Dragon Age I am much more familiar with. My first play through was as a male romancing Morrigan (though he had a little fling with Zevran, which he called off in favor of Morrigan), but on my second time around I had a female character who romanced Leliana.

On my first playthrough of Dragon Age II, my female Hawke romanced Isabela (which I might repeat my next game, but I'm also considering Merrill).
I can't say much for the gay MALE options in either case (I love Zevran to death, and if I play through yet again, I will most likely have a male character romance him properly, but I haven't gotten around to it; and... I just honestly cannot bring myself to create a male Hawke... his voice is just so... bland and uuuuugh. I couldn't make it through the whole game dealing with that dull monotone.)

And... I honestly don't mind them all being magically bisexual. I don't agree with everyone who says its a cop out or pandering or whatever. Given the amount of backstory and personality Bioware puts into its characters, I would never accuse them of making bland characters. The effort that goes into each one means it was likely MUCH easier to make them all love interests to either gender, rather than trying to make seperate gay and straight ones. Is it a bit lazy? Perhaps. But I don't think it detracts from the game experience significantly, and I still love the characters just as much.

I mean, ideally, I would love to see an RPG where there was a plethora of love interests, gay and straight to pick from, but I can understand why Bioware may opt to do it DA2 style. It delivers more choices with less work. Instead of having the ONE gay option and ONE lesbian option, who... hopefully you like. Otherwise you're screwed. You can chose from any of the love interests, whichever suits your style. I can enjoy that. I mean, as much as I love Isabela, I'm glad Merrill is a choice, because I like the idea of my female Hawke romancing her as well.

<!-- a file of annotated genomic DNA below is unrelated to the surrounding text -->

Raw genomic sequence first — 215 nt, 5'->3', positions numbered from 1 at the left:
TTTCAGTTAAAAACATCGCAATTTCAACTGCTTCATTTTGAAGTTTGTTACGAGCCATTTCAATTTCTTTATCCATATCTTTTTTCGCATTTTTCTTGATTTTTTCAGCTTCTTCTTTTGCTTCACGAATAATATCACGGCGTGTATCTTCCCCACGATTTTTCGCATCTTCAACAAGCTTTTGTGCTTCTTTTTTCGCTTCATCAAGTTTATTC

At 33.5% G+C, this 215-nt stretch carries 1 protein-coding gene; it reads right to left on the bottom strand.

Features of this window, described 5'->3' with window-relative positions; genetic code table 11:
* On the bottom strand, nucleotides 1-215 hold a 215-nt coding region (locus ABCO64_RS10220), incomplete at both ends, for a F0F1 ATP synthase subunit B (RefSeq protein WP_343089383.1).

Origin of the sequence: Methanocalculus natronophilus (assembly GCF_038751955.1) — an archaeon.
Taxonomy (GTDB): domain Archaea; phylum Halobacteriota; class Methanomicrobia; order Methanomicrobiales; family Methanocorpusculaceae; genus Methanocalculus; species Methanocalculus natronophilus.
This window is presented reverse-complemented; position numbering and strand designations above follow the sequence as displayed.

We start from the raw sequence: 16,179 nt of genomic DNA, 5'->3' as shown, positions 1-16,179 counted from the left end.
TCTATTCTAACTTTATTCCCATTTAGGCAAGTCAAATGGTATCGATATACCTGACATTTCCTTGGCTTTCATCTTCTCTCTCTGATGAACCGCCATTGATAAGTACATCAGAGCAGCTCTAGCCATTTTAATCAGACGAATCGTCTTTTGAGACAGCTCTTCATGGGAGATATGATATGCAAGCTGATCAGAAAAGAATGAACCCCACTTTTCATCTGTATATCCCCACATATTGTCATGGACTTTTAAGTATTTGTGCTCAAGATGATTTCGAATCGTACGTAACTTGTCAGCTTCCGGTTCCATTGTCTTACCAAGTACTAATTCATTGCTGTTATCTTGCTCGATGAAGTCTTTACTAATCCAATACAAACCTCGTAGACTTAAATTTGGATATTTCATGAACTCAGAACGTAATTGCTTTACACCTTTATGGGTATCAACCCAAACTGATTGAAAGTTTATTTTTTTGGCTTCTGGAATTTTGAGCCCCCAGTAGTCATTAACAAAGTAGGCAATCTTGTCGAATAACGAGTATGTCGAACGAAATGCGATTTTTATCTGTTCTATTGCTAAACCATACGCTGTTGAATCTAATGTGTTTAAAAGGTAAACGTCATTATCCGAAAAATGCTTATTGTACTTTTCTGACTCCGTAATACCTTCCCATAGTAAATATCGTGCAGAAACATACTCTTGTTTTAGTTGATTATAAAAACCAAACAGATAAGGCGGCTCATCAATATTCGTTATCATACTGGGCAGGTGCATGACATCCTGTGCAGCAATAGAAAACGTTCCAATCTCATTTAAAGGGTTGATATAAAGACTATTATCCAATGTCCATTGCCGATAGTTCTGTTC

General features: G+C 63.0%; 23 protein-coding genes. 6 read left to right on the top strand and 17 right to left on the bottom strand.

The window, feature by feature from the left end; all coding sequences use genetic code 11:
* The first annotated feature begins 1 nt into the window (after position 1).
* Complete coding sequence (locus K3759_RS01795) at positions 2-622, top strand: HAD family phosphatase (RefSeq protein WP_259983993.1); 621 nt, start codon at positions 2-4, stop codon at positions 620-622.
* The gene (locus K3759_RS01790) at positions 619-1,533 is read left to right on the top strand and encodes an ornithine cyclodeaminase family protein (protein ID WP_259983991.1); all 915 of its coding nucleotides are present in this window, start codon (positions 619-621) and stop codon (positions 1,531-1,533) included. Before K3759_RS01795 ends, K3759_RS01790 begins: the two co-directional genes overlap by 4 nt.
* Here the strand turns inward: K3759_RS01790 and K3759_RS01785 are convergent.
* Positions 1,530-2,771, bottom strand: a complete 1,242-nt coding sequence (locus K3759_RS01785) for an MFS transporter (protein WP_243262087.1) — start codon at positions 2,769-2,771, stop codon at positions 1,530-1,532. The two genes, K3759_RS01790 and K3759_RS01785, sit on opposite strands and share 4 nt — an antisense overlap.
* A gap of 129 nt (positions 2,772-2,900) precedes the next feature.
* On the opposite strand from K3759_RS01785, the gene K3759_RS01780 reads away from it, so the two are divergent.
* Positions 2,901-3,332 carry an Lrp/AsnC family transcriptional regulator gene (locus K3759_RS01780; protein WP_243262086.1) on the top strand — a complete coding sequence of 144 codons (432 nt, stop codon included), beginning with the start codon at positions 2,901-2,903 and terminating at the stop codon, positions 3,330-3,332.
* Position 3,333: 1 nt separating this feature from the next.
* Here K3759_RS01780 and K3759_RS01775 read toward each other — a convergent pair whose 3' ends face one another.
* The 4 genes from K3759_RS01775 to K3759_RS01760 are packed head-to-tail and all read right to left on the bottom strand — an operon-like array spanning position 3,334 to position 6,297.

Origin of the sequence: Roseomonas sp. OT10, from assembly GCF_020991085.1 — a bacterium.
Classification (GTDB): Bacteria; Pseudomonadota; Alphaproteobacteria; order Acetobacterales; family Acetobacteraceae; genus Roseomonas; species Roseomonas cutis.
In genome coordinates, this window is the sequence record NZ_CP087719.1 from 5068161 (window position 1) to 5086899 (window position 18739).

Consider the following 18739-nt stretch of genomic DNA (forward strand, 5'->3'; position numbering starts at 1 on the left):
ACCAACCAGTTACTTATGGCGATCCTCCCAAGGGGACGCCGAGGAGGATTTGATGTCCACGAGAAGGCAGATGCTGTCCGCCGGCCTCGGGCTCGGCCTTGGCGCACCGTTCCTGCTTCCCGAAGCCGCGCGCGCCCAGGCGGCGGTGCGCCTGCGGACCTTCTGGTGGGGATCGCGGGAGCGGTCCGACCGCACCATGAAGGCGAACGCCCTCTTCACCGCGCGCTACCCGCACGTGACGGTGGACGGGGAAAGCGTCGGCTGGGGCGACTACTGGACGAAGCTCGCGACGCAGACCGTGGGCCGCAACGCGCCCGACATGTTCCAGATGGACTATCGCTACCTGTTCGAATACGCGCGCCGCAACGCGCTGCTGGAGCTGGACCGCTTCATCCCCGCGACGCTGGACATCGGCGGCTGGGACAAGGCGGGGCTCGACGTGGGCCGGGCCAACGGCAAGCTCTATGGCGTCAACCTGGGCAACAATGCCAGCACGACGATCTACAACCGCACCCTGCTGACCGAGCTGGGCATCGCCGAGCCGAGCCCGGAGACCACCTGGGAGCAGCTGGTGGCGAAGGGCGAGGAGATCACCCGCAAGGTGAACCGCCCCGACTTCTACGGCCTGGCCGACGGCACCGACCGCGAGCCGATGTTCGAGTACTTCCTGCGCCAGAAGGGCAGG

Offline SaturnCeleste

  • Sassy Steampunk Seer
  • Lady
  • Enchanted
  • *
  • Join Date: Jul 2012
  • Location: And I've bathed in Earl Grey--I'm really that keen!
  • Gender: Female
  • I've been around the world in eighty brews
  • My Role Play Preferences
  • View My Rolls
  • Referrals: 0
Re: Romantic interests and the 'everyone's bisexual' thing in recent RPGs
« Reply #69 on: July 05, 2012, 05:37:04 PM »
*Raises hand and jumps up and down*

Pick me! Pick me!

Actually I have something to add to this discussion, I skimmed every post (skimmed is the key word) but I didn't see anyone mentioning my argument!  So I get to go now!  I'm not approved so I don't risk posting a couple YouTube threads here but what I have to say is easy.

In ME1, Bioware DID put Kaidan in as a 'bi' NPC.  BUT at the last minute they yanked it out before it was sent to the stores.  BUT they did NOT remove the dialogue they had recorded between Shepard and Kaidan.  It's very easy to set it up because ME1 still uses console commands.  The entire 'bedroom' scene was filmed EXCEPT for the sex scene (your sex changed Shepard turns back into a woman for that scene and Shiara) but the rest of the game, when you use the console command to change Shep's gender, he will have dialogue with Kaidan!  There are a few scenes after you've asked the right questions with Kaidan to have him as your romantic interest that will revert to subtitles but it is SO worth it to see male Shep and Kaidan share that first kiss!  They will even dance with each other at flux!!